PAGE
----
Get your copy and subscription to the Journal of Screenwriting Today!



* A portion of each sale from Amazon.com directly supports our blogs
** Many of these books may be available from your local library. Check it out!

From The “When Women Wrote Hollywood” Archives 19: Algonquin Round Table Web Site

Months of research went into the creation of the essays in “When Women Wrote Hollywood.” Here are some of the resources used to enlighten today’s film lovers to the female pioneers who helped create it.

From The “When Women Wrote Hollywood” Archives 19: Algonquin Round Table Web Site

From The

“Don’t think I’m not incoheret.” — Harold Ross

This site is an extension of the research for The Algonquin Round Table New York: A Historical Guide by Kevin C. Fitzpatrick, foreword by Anthony Melchiorri. Published by Lyons Press, Hardcover, Dec. 2014, ISBN: 978-1-4930-0757-8.

“That is the thing about New York,” wrote Dorothy Parker in 1928. “It is always a little more than you had hoped for. Each day, there, is so definitely a new day.”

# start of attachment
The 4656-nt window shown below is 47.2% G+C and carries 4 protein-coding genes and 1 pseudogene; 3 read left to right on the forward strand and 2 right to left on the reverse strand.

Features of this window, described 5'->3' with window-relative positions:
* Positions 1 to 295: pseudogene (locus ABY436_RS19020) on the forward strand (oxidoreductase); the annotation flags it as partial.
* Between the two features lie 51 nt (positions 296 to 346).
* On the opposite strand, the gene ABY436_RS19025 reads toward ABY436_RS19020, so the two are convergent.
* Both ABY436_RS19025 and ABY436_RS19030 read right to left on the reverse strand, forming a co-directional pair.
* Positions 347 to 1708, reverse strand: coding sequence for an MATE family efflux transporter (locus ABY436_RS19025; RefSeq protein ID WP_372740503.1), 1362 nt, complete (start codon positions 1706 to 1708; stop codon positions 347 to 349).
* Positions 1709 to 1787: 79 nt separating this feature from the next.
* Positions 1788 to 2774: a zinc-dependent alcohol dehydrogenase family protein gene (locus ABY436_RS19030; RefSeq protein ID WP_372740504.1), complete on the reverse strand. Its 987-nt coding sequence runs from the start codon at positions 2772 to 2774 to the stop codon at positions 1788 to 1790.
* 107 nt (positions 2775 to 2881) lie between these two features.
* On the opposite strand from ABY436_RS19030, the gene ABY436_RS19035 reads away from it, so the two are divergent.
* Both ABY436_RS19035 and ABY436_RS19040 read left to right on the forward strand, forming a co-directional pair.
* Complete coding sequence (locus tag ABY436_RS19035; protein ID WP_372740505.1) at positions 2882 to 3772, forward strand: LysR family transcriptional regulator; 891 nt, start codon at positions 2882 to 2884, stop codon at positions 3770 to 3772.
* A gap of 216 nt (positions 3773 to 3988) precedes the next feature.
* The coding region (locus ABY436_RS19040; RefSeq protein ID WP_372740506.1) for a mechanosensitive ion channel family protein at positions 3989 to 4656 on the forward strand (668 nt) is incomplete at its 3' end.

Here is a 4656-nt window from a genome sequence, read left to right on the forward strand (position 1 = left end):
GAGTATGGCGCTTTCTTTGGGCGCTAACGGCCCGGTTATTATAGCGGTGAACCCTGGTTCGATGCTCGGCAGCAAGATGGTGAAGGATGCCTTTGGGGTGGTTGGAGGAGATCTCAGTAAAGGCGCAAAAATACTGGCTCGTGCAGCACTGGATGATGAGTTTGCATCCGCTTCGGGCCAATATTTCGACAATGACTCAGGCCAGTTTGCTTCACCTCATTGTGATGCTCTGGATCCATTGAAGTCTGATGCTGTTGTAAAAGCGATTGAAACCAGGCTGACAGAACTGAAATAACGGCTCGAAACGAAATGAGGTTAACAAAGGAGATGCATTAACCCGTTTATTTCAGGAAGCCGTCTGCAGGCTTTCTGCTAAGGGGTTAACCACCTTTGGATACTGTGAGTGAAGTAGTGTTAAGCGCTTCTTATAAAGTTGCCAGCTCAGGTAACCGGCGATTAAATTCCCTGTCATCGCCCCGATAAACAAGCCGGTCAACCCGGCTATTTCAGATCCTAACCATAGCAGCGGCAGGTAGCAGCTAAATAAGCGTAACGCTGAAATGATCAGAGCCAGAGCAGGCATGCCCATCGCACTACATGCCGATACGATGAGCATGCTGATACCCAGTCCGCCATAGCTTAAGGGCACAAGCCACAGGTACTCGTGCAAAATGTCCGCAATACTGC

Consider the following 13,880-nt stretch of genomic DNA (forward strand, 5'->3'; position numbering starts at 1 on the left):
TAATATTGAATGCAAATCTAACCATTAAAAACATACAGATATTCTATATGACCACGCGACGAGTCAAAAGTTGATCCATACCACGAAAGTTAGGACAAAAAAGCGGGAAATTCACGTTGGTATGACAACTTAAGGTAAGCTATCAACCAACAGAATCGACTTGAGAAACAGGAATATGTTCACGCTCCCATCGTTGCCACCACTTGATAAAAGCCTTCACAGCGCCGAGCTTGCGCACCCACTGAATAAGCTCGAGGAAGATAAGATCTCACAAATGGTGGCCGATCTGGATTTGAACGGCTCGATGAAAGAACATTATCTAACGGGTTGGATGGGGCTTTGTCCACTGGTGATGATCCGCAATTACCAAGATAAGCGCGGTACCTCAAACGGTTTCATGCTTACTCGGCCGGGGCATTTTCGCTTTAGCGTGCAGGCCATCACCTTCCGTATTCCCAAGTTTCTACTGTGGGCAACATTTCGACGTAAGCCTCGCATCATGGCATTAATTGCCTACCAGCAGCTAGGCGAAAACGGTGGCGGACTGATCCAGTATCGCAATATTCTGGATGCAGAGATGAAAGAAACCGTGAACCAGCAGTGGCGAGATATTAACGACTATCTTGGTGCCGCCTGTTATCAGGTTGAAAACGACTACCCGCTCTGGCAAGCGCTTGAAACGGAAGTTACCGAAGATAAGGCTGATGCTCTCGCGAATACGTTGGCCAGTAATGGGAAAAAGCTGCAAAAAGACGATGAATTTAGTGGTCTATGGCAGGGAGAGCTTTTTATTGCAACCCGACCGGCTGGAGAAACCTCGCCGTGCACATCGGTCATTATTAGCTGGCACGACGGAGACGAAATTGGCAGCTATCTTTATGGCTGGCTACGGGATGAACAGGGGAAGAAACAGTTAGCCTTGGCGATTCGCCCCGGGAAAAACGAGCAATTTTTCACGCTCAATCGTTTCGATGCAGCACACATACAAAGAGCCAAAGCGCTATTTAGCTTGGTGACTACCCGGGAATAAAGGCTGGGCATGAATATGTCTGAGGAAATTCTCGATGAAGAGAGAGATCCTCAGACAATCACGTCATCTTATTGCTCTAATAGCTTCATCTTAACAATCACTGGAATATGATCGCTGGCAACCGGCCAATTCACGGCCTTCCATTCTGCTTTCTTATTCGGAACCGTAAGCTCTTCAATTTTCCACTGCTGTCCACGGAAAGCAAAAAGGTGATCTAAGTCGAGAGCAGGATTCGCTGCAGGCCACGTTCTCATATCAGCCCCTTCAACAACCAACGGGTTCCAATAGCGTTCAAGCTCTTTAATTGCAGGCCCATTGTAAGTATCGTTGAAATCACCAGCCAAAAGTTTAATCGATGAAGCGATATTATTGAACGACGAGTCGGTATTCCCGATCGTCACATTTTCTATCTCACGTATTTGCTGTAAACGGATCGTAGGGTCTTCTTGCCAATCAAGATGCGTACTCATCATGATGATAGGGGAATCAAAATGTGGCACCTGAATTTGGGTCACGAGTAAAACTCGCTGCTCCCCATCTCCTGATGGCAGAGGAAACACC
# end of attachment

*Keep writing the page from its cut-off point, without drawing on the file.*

Now you can journey back there, in time, to a grand city teeming with hidden bars, luxurious theaters, and dazzling skyscrapers.

Read more


Buy “When Women Wrote Hollywood” Today!

Paperback Edition | Kindle Edition | Google Play Edition

Help Support Local Bookstores — Buy at Bookshop.org

* A portion of each sale from Amazon.com directly supports our blogs
** Many of these books may be available from your local library. Check it out!
† Available from the LA Public Library

From The Journal Of Screenwriting V1 Issue 1: Teaching screenwriting in a time of storytelling blindness: the meeting of the auteur and the screenwriting tradition in Danish film-making by Eva Novrup Redvall

Highlighting the articles in the past editions of the Journal of Screenwriting, of which I am the Book Reviews Editor. Hopefully these abstracts will entice you to did a little deeper into the history and future of screenwriting. — Rosanne